1 October 2021 Susannah

James Stephens & Hate

James Stephens

James Stephens (1880 – 1950) was an Irish novelist and poet. He was a friend of Thomas MacDonagh, one of the men executed for the Easter Rising in Dublin, 1916. To know his friend had been killed, and his knowledge of the incredibly troubled and bitter history of Ireland, must have given Stephens reasons for hate. That is the title of his unusual and thought-provoking poem.

Hate by James Stephens

My enemy came nigh,
And I
Stared fiercely in his face.
My lips went writhing back in a grimace,
And stern I watched him with a narrow eye.
Then, as I turned away, my enemy,
That bitter heart and savage, said to me:
“Some day, when this is past,
When all the arrows that we have are cast,
We may ask one another why we hate,
And fail to find a story to relate.
It may seem then to us a mystery
That we should hate each other.”

Thus said he,
And did not turn away,
Waiting to hear what I might have to say,
But I fled quickly, fearing had I stayed
I might have kissed him as I would a maid.

This poem was clearly written by a man who has lived with cats and knows their ways. He depicts the daily wait for the milk, the feeding and then the deeply satisfied sleep afterwards of a black cat with green eyes.

It’s an evocative snapshot, written with a lovely fluidity and empathetic observation. It’s a poem to make any cat-fancier purr with satisfaction.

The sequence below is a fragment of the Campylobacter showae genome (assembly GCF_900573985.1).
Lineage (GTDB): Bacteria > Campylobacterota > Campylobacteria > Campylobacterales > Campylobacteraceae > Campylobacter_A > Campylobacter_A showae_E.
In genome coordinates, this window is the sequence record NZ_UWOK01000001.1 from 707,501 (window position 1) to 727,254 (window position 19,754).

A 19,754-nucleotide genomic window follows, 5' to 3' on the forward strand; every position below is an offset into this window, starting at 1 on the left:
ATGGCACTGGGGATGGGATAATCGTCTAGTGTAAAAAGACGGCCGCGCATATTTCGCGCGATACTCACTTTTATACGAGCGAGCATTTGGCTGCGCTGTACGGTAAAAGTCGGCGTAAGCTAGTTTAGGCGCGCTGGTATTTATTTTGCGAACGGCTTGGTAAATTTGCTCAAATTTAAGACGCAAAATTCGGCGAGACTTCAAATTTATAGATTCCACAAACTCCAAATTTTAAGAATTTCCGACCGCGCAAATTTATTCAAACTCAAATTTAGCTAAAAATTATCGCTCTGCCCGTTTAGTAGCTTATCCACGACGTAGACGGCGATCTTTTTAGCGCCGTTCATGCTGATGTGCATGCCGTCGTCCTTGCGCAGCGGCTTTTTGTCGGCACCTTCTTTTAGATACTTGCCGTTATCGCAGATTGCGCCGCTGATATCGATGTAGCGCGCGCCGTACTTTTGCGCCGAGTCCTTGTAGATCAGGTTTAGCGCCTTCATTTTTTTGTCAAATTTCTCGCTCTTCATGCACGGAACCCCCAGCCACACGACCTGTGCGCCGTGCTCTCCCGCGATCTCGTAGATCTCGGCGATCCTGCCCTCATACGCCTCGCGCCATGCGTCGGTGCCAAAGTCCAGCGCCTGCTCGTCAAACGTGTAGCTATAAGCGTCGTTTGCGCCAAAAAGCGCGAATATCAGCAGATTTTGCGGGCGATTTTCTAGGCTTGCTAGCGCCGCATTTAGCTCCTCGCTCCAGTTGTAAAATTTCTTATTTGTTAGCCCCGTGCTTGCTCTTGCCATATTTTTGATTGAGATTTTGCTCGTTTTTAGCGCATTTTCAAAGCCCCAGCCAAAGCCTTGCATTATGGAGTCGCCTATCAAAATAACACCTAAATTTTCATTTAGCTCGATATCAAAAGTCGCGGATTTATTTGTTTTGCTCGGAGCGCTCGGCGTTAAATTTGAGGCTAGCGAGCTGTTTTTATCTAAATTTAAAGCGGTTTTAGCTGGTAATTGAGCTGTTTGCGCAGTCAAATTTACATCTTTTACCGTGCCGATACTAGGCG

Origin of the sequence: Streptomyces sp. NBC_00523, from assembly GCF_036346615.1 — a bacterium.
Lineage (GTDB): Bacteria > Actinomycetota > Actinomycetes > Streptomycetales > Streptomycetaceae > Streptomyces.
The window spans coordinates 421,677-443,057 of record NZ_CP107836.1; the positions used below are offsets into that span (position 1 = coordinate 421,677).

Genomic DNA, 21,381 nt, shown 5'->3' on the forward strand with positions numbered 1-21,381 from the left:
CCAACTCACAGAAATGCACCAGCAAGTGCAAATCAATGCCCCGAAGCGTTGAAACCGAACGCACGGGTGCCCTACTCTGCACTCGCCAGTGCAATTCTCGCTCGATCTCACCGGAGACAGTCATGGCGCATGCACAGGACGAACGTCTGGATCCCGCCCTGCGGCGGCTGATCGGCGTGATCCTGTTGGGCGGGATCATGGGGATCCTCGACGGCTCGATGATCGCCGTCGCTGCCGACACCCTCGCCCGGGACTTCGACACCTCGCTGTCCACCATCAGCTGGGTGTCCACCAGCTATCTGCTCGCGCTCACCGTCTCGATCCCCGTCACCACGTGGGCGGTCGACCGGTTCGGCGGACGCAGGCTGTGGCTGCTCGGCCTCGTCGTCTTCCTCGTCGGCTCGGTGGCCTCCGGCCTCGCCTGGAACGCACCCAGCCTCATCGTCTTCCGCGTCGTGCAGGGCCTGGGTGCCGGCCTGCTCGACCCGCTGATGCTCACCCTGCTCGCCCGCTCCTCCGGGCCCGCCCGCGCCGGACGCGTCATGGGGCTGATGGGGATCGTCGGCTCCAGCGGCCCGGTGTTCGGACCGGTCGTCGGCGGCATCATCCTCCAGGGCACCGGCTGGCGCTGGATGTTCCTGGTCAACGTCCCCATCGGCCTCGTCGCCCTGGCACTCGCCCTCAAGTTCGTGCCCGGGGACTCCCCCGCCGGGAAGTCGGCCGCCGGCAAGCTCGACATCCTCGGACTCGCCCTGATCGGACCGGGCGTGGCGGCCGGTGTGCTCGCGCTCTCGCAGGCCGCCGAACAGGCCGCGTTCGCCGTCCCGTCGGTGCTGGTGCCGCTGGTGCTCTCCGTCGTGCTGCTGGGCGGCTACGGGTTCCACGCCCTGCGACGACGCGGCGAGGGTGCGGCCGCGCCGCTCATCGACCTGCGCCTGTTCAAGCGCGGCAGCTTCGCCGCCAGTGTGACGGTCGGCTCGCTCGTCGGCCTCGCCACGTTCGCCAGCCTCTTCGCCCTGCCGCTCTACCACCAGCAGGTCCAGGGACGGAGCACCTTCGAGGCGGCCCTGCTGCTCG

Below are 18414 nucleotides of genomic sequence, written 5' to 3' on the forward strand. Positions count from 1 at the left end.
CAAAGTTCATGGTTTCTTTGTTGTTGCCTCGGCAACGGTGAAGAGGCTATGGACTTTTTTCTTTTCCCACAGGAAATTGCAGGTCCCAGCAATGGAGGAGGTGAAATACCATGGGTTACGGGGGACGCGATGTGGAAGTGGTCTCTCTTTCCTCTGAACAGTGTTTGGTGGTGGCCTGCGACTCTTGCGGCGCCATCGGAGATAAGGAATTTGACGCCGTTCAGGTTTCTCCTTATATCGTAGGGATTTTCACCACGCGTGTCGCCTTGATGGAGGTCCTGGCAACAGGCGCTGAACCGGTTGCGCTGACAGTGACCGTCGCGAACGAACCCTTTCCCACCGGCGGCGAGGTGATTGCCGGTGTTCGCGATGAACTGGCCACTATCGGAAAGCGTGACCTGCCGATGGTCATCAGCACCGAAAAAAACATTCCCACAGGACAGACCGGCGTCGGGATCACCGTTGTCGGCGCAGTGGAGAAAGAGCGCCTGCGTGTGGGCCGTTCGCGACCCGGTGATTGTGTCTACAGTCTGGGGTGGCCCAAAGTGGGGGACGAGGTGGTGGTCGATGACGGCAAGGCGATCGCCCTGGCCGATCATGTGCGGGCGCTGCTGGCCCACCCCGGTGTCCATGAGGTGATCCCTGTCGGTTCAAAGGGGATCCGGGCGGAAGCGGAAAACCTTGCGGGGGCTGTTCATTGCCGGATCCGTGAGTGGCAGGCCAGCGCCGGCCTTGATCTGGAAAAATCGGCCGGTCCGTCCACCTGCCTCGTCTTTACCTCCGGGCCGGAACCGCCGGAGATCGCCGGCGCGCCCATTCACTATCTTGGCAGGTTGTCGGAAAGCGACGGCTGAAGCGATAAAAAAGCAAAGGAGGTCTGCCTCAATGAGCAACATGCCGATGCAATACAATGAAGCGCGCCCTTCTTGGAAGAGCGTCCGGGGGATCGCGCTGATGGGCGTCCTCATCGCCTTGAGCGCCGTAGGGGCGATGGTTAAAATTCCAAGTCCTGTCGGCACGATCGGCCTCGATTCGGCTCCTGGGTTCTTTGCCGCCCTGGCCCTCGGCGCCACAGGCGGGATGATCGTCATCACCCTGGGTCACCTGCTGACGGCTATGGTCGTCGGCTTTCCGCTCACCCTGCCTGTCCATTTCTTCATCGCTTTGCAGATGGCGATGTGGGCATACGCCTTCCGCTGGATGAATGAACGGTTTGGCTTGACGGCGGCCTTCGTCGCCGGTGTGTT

The poem, published in 1909, is a rewriting of William Blake’s poem A Poison Tree, a poem about the danger of keeping anger against someone buried inside you, where it will fester and grow. Stephens’ poem is about the ferocity of hatred and the way it builds on itself, damaging the hater. When the poet is forced to think about his hate lasting into eternity, he is made to realise its futility.

The last line of the poem is intensely surprising. Is he feeling gratitude for the lesson he has just learned? Has his hatred suddenly turned to love? Is there such an intensity of emotion that it desperately needs release in some way? Or does the poet feel such relief at letting go of his hatred that he simply needs to kiss someone?

What does this poem teach you about hate? Were you surprised by its final line? Tell me what you think by leaving a comment.

You can listen to the poem being read here:

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Featured image credit- James Stephens, 1935, photo by Lady Ottoline Morrell, National Portrait Gallery, London, https://www.npg.org.uk/collections/search/person/mp04285/james-stephens

Comments (2)


    The poem teaches us that hate is self defeating for us all.

    I did find the final line surprising.

    His “savage” enemy had pointed out a truth that surprised him.

    An explanation of the final line may be that the truth of his enemy’s words overwhelmed him, as it became a very deep emotional experience for which he had no words.

    • Susannah Fullerton

      I do like your explanation of the final line.
      Yes, hatred is pointless and damaging and the poem makes that very clear.

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